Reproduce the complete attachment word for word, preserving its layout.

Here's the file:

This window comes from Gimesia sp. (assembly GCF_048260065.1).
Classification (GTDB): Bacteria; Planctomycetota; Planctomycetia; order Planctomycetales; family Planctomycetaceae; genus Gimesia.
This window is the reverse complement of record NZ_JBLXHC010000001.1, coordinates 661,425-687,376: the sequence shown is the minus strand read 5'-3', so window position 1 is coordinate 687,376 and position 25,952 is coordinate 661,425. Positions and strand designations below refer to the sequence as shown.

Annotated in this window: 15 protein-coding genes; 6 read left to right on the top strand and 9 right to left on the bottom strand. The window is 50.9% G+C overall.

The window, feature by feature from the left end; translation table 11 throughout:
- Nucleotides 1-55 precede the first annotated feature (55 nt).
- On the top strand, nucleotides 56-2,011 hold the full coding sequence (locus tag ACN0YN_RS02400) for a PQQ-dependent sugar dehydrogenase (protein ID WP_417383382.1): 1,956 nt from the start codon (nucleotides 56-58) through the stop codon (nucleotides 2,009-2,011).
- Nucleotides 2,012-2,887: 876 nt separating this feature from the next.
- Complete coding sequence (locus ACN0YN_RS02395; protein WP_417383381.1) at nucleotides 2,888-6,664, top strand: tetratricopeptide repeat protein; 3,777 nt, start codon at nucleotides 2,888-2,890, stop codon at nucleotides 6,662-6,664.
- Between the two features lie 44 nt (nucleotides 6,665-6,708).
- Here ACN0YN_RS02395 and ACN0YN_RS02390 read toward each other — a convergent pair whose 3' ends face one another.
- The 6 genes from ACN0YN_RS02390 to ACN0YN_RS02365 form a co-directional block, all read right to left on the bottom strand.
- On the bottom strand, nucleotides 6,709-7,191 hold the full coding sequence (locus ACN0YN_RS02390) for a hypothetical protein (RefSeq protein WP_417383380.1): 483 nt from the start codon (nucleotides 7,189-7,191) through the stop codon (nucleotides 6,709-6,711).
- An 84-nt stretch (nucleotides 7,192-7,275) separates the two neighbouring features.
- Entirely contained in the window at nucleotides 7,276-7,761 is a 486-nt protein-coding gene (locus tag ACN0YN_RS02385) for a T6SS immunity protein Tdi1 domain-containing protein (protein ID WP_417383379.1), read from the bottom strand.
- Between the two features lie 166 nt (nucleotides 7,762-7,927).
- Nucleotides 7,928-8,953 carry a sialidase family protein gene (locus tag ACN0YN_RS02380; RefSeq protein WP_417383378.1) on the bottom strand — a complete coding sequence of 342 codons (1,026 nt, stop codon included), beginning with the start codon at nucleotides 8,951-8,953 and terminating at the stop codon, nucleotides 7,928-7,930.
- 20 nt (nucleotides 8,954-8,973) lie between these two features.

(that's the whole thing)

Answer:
This window comes from Gimesia sp. (assembly GCF_048260065.1).
Classification (GTDB): Bacteria; Planctomycetota; Planctomycetia; order Planctomycetales; family Planctomycetaceae; genus Gimesia.
This window is the reverse complement of record NZ_JBLXHC010000001.1, coordinates 661,425-687,376: the sequence shown is the minus strand read 5'-3', so window position 1 is coordinate 687,376 and position 25,952 is coordinate 661,425. Positions and strand designations below refer to the sequence as shown.

Annotated in this window: 15 protein-coding genes; 6 read left to right on the top strand and 9 right to left on the bottom strand. The window is 50.9% G+C overall.

The window, feature by feature from the left end; translation table 11 throughout:
- Nucleotides 1-55 precede the first annotated feature (55 nt).
- On the top strand, nucleotides 56-2,011 hold the full coding sequence (locus tag ACN0YN_RS02400) for a PQQ-dependent sugar dehydrogenase (protein ID WP_417383382.1): 1,956 nt from the start codon (nucleotides 56-58) through the stop codon (nucleotides 2,009-2,011).
- Nucleotides 2,012-2,887: 876 nt separating this feature from the next.
- Complete coding sequence (locus ACN0YN_RS02395; protein WP_417383381.1) at nucleotides 2,888-6,664, top strand: tetratricopeptide repeat protein; 3,777 nt, start codon at nucleotides 2,888-2,890, stop codon at nucleotides 6,662-6,664.
- Between the two features lie 44 nt (nucleotides 6,665-6,708).
- Here ACN0YN_RS02395 and ACN0YN_RS02390 read toward each other — a convergent pair whose 3' ends face one another.
- The 6 genes from ACN0YN_RS02390 to ACN0YN_RS02365 form a co-directional block, all read right to left on the bottom strand.
- On the bottom strand, nucleotides 6,709-7,191 hold the full coding sequence (locus ACN0YN_RS02390) for a hypothetical protein (RefSeq protein WP_417383380.1): 483 nt from the start codon (nucleotides 7,189-7,191) through the stop codon (nucleotides 6,709-6,711).
- An 84-nt stretch (nucleotides 7,192-7,275) separates the two neighbouring features.
- Entirely contained in the window at nucleotides 7,276-7,761 is a 486-nt protein-coding gene (locus tag ACN0YN_RS02385) for a T6SS immunity protein Tdi1 domain-containing protein (protein ID WP_417383379.1), read from the bottom strand.
- Between the two features lie 166 nt (nucleotides 7,762-7,927).
- Nucleotides 7,928-8,953 carry a sialidase family protein gene (locus tag ACN0YN_RS02380; RefSeq protein WP_417383378.1) on the bottom strand — a complete coding sequence of 342 codons (1,026 nt, stop codon included), beginning with the start codon at nucleotides 8,951-8,953 and terminating at the stop codon, nucleotides 7,928-7,930.
- 20 nt (nucleotides 8,954-8,973) lie between these two features.